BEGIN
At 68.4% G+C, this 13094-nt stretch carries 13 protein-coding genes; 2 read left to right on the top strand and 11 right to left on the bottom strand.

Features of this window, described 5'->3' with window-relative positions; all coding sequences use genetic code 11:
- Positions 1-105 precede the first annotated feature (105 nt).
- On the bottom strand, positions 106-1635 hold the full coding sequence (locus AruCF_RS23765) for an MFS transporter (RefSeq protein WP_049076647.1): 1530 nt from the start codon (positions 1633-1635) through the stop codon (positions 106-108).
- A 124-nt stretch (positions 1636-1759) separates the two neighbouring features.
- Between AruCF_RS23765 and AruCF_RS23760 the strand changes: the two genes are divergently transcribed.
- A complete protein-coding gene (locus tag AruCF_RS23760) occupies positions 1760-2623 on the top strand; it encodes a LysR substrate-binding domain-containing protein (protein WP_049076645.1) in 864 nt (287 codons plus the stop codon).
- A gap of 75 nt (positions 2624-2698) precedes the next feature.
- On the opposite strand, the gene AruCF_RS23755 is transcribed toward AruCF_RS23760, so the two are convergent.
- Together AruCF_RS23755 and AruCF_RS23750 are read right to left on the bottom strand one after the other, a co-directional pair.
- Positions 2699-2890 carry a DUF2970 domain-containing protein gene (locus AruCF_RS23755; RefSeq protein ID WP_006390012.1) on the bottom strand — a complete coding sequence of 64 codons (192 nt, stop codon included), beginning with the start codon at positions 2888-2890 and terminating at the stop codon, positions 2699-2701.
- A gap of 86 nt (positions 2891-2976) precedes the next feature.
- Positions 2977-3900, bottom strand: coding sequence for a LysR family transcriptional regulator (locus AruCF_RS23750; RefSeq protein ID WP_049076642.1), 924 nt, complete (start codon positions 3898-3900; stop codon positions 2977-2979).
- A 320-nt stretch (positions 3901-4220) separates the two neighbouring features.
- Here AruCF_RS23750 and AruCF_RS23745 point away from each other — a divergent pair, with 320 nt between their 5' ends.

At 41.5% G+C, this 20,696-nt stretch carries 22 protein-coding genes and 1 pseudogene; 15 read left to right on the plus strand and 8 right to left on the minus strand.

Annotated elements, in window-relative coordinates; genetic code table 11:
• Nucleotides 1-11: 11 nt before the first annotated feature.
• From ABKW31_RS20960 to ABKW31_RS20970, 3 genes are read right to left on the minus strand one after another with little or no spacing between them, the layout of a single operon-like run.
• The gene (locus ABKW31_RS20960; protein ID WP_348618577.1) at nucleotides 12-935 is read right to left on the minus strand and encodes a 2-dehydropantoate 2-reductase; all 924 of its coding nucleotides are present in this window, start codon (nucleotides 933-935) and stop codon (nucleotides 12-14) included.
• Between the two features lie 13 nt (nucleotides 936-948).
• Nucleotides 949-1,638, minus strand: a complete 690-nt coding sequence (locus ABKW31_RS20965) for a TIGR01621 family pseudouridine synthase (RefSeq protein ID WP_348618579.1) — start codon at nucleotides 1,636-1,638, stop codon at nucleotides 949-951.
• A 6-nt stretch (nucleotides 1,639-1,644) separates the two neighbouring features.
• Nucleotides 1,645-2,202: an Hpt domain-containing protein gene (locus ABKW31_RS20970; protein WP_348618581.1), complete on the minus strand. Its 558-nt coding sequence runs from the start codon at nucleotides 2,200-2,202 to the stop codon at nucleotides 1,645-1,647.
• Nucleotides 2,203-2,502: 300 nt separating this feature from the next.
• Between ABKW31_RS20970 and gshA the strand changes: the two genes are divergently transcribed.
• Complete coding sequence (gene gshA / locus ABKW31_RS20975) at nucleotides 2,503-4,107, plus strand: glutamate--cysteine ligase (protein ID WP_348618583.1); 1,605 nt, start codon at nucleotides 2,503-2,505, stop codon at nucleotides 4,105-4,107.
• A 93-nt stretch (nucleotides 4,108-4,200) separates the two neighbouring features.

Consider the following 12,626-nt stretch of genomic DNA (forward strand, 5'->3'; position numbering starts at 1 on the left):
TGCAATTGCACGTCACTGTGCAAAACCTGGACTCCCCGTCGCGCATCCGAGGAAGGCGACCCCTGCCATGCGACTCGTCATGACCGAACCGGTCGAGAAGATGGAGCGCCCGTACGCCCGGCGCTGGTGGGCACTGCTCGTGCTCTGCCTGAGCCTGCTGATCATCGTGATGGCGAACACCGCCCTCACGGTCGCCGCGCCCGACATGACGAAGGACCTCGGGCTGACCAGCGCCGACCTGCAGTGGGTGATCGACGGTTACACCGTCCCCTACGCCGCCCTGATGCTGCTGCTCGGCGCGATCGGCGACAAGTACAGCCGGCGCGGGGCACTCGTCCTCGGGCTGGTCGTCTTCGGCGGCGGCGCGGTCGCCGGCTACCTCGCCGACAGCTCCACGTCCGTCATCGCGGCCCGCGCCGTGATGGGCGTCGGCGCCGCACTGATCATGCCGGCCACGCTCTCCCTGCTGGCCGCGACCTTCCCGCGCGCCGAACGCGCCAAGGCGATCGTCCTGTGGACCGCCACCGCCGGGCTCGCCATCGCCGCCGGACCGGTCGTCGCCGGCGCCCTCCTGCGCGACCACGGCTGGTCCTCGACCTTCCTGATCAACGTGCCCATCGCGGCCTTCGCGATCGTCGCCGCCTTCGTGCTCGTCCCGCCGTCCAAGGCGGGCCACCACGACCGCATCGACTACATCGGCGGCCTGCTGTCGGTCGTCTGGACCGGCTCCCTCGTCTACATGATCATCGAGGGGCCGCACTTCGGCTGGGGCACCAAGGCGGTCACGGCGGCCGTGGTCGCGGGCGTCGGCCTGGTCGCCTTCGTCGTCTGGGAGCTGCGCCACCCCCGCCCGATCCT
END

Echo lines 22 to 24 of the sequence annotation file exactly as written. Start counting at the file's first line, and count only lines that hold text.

• Nucleotides 949-1,638, minus strand: a complete 690-nt coding sequence (locus ABKW31_RS20965) for a TIGR01621 family pseudouridine synthase (RefSeq protein ID WP_348618579.1) — start codon at nucleotides 1,636-1,638, stop codon at nucleotides 949-951.
• A 6-nt stretch (nucleotides 1,639-1,644) separates the two neighbouring features.
• Nucleotides 1,645-2,202: an Hpt domain-containing protein gene (locus ABKW31_RS20970; protein WP_348618581.1), complete on the minus strand. Its 558-nt coding sequence runs from the start codon at nucleotides 2,200-2,202 to the stop codon at nucleotides 1,645-1,647.